The Cave opens with a slow pan of a darkened forest, with an ominous voice, or at least a voice trying to be ominous, greets players. Around a campfire are gathered seven characters- a Knight, a Hillbilly, a Time Traveler, a Scientist, a Monk, an Adventurer, and a set of Twins. Each one awaits their turn to journey through the dark recesses of the Cave, which contains all manner of obstacles and trials to be overcome. The game, from designer Ron Gilbert (Monkey Island) and developer Double Fine shows its sense of humor early, as the ominous voice, who serves as the Narrator, reveals itself to be the titular Cave. This sense of humor- silly, and, at times, downright hilarious, is the game’s strongest suit.
Unlike Gilbert’s previous work, The Cave is not a point and click adventure title. Rather, it’s a side scrolling platformer filled with plenty of puzzles to solve on your journey. You choose three characters (you and two friends can play the game co-op, but there is no split screen, so you’re confined to not wandering too far from the other characters), break through the entrance, and pay a visit to the Gift Shop, where a man bemoans the fact that the Cave is closed to tourists, since the gift shop has no trinkets to sell. He offers help if said trinkets can be procured, and once done your journey begins in earnest. Each character visits an area particular to them- the Knight deals with a dragon in a castle, the Monk attempts to find tranquility in a monastery, the Adventurer plunders an Egyptian tomb, and so forth. Each area unlocks a story unique to each character, but to get them all you’ll need to play the game three times, and since there are seven characters, that means playing two characters’ stories twice. Adding to that bit of repetition are four main areas that must be played each time. The only thing that changes are the cave paintings you find, as they are specific to who you have in your party. The stories are enjoyable, as are the common areas to all the characters, but you may find it better to allow time between each playthrough to avoid the redundancy.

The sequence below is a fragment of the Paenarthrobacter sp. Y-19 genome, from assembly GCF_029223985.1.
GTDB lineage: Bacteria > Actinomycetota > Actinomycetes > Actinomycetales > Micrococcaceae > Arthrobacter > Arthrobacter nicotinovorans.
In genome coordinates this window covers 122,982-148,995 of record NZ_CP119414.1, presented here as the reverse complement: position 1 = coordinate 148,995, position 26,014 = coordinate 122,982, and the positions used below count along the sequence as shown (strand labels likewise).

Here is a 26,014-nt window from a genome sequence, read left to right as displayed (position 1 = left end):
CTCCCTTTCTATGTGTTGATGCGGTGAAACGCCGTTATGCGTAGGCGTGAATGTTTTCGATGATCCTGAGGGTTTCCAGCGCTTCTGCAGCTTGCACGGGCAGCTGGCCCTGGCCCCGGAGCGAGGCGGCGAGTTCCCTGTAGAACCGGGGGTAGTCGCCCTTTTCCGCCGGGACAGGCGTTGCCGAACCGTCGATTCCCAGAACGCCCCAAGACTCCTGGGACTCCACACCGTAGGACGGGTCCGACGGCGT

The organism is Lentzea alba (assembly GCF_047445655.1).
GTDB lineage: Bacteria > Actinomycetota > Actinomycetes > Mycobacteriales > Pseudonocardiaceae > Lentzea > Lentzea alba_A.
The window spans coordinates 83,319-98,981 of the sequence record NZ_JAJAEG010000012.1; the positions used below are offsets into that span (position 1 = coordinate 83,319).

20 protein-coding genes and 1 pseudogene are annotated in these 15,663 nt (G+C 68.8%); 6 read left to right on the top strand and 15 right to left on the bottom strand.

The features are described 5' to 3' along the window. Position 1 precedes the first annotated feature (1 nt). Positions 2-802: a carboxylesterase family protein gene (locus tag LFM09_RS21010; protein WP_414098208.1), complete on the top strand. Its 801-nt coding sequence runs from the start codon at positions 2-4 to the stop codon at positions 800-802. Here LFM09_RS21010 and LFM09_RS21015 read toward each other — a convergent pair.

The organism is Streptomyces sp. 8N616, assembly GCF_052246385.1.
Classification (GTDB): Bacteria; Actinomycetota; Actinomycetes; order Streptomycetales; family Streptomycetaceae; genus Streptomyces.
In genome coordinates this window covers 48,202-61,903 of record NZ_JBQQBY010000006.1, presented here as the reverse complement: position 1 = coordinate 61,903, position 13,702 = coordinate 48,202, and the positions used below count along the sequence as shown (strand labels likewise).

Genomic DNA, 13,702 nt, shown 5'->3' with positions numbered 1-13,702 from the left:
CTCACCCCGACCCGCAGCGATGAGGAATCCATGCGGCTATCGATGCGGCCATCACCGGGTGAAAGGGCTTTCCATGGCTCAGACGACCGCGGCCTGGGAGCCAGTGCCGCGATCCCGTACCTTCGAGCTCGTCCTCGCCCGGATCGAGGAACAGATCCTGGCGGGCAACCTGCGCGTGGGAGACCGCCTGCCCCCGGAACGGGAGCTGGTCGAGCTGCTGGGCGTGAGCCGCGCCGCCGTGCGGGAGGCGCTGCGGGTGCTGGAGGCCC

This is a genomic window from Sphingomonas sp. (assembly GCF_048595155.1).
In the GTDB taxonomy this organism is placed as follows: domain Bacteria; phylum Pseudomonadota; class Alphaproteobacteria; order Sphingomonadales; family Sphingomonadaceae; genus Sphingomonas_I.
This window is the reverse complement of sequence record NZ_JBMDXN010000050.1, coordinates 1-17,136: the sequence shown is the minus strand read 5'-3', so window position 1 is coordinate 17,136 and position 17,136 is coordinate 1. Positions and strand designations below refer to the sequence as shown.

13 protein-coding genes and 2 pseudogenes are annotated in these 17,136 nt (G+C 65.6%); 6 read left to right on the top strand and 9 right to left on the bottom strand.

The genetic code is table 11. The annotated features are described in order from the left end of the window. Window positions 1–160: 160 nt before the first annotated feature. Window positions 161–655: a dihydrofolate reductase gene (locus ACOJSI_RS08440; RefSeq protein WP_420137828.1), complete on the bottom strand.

The graphics are nicely done, using a cartoony style that suits the game well. Controls are fairly simple to grasp, though jumping can be occasionally floaty and imprecise in spots. It’s never enough to be too frustrating. The puzzles are for the most part cleverly designed, and you’ll do a lot of switching between characters to accomplish them. Some may stump you, but taking a break and returning to the game with a clear head often helps to see the solution. The problem is that you’ll be doing some these same puzzles multiple times, in order to see every character’s story. On the plus side, you should have them down pat by your third run, so, there’s that.
All in all, The Cave is a bright, humorous platformer that’s worth your time despite the fact that while replayability is built in, so is the repetitive gameplay. It might have been nicer if each character could have gone through separately, giving you something different each time. Or that the common areas, like the zoo and the mine, could have at least been more varied depending on who was in your party. These quibbles do keep the game from being better than it is, but its sense of humor makes up for its flaws, making it an enjoyable title for all ages.
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